Chalk’s Ocean Airways has voluntarily grounded its remaining fleet of four Grumman Turbo Mallards after investigators found a serious fatigue crack in the wing spar of the Mallard that crashed off Miami Beach on Monday. Meanwhile, NTSB investigators spent yesterday poring over flight and repair records and scrutinizing Chalk’s maintenance program, developed for the salt-water environment and rough landings the amphibians encountered each day.
Cockpit voice recorder
The NTSB recovered the cockpit voice recorder (CVR) from the Learjet 35A that crashed while on final approach to Truckee Tahoe Airport, Calif., on the afternoon of December 28, but there was no immediate word as to its condition or the presence of useful information. Pilots Jonathan Martin, 40, and Brett Karpy, 34, were killed in the accident.
A Massachusetts company that has developed a flight data recorder (FDR) for aircraft in the category of the Cirrus SR20 and SR22 piston singles says the technology could also be applied in Part 23 business jets and turboprops, at a fraction of the price of current-generation FDRs.
The final NTSB report on the Dec. 23, 2003 crash of a Learjet 24B near Helendale, Calif., released last week, concluded that the probable cause was loss of control for undetermined reasons. Twenty minutes after Pavair’s Learjet N600XJ left San Bernardino County Airport, Chino, Calif., bound for Hailey, Idaho, the crew requested a return without declaring an emergency.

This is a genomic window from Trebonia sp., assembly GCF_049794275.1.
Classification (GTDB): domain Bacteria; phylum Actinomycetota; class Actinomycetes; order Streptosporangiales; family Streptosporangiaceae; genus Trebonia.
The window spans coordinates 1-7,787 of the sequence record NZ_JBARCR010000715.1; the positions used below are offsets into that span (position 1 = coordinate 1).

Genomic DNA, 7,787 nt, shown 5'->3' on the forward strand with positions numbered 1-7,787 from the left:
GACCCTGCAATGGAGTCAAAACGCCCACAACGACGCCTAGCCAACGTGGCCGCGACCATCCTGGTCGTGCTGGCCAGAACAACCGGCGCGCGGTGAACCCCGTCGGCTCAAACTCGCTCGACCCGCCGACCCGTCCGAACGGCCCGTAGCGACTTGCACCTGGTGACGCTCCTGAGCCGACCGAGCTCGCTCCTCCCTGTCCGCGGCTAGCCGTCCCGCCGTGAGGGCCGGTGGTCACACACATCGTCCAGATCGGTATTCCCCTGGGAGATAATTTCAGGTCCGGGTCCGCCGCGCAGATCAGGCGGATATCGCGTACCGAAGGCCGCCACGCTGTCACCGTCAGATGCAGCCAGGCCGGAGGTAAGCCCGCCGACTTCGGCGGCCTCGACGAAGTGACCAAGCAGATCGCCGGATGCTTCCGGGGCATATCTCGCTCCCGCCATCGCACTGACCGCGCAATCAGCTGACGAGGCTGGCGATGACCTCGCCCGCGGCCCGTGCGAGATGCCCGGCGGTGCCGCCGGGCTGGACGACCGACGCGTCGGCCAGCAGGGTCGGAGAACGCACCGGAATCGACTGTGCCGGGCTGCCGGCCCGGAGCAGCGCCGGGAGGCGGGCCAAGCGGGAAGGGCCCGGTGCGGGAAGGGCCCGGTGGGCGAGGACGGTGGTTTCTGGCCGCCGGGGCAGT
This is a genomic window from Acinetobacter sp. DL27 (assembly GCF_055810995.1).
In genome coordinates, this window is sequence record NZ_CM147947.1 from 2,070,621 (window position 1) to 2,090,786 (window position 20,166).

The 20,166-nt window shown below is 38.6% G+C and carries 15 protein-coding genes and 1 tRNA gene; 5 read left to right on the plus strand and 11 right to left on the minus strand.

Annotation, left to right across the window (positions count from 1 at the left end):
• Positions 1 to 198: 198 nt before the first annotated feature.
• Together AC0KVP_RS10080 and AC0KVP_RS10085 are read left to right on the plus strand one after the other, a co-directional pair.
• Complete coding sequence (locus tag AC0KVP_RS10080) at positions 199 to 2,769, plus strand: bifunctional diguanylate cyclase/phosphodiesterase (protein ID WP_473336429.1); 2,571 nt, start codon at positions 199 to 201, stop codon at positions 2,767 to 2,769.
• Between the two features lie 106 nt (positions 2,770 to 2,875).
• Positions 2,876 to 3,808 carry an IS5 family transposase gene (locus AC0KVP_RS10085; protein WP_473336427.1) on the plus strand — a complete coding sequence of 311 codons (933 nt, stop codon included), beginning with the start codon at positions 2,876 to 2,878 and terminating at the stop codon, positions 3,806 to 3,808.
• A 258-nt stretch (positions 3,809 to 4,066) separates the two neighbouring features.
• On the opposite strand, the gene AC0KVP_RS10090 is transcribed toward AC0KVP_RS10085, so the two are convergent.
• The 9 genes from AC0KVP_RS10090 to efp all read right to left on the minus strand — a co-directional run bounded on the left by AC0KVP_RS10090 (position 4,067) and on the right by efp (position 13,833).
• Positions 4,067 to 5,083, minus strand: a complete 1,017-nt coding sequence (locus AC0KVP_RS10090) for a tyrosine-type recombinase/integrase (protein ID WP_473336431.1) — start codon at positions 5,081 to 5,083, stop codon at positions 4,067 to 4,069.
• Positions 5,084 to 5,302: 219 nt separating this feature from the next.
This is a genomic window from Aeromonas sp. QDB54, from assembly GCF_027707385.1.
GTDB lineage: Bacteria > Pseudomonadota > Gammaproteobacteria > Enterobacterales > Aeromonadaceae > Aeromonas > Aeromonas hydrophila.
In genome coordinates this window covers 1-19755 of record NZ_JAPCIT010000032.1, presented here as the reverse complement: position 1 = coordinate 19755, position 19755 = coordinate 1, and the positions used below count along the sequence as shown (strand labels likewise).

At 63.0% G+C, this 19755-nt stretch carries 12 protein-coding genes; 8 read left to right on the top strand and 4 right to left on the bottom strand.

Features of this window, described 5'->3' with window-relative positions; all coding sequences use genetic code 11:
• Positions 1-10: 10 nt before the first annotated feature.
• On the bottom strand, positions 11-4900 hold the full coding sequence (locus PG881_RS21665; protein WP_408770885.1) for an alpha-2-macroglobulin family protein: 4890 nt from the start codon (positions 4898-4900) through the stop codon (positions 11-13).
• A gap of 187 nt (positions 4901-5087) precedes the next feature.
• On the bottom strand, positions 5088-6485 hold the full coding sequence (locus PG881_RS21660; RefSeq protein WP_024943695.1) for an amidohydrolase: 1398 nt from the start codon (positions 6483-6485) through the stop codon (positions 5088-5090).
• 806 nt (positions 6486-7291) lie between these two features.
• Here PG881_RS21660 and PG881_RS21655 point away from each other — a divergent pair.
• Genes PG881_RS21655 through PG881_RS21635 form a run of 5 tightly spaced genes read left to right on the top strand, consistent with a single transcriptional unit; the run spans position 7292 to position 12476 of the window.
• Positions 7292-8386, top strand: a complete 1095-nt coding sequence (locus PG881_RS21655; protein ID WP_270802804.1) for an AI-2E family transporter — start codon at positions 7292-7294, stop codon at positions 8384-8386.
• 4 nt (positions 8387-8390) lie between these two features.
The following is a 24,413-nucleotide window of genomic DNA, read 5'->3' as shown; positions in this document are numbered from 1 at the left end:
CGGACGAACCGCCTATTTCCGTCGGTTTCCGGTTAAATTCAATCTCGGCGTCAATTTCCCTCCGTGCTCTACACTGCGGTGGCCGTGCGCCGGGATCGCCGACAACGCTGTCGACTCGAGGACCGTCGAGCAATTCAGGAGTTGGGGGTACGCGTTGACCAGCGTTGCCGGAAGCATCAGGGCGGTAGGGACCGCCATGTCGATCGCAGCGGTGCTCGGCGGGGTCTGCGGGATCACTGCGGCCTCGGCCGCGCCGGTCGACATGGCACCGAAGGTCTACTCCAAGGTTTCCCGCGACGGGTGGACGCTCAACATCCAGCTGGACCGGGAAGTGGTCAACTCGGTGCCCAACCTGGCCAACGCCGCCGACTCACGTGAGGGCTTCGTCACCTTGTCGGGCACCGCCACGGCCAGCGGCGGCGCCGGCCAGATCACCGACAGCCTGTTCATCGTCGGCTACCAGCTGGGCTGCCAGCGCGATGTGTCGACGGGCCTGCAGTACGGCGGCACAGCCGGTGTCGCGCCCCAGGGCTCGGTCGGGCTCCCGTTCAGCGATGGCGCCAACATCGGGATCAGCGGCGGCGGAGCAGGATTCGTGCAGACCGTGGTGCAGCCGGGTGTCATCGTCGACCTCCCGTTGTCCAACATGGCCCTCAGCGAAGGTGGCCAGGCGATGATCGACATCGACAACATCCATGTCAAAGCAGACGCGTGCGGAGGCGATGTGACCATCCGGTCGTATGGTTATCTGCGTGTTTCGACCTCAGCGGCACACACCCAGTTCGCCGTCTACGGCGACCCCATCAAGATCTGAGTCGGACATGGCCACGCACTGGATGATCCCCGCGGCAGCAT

It is hard to believe that despite the passage of more than nine years since that hot July night, the discussion continues about TWA Flight 800, which crashed off the coast of Long Island in July 1996.
In part because of two-high profile fatal crashes–one involving eight federal government employees and the other a U.S. senator–the National Transportation Safety Board held two days of hearings in late July on its recommendations that a cockpit image recorder (CIR) be installed in nearly all turbine-powered aircraft.
Carol Carmody left the NTSB in April after nearly five years as a member, two of them as vice chairman. During that time she served twice as the Safety Board’s acting chairman.
Over the last 10 years business aviation safety has improved immensely. During the same period, the entire aviation industry has been subject to a number of equipment, avionics and procedural requirements designed to reduce accidents.
The NTSB last month issued a scathing report highly critical of the FAA and the transport-helicopter industry for not embracing flight data recorders (FDRs). The Safety Board criticized the FAA for its lack of enforcement of Part 135 helicopter FDR requirements, the wording of those requirements that enable operators to avoid compliance by removing seats and for granting numerous requests for exemptions from helicopter operators.
The NTSB has recommended to the FAA that all U.S.-registered turbine helicopters certified to carry at least six passengers be required to have terrain awareness and warning systems (TAWS). The recommendation stems from the investigation of the crash of an Era Aviation Sikorsky S-76++ in the Gulf of Mexico, which killed all 10 people on board and destroyed the helicopter.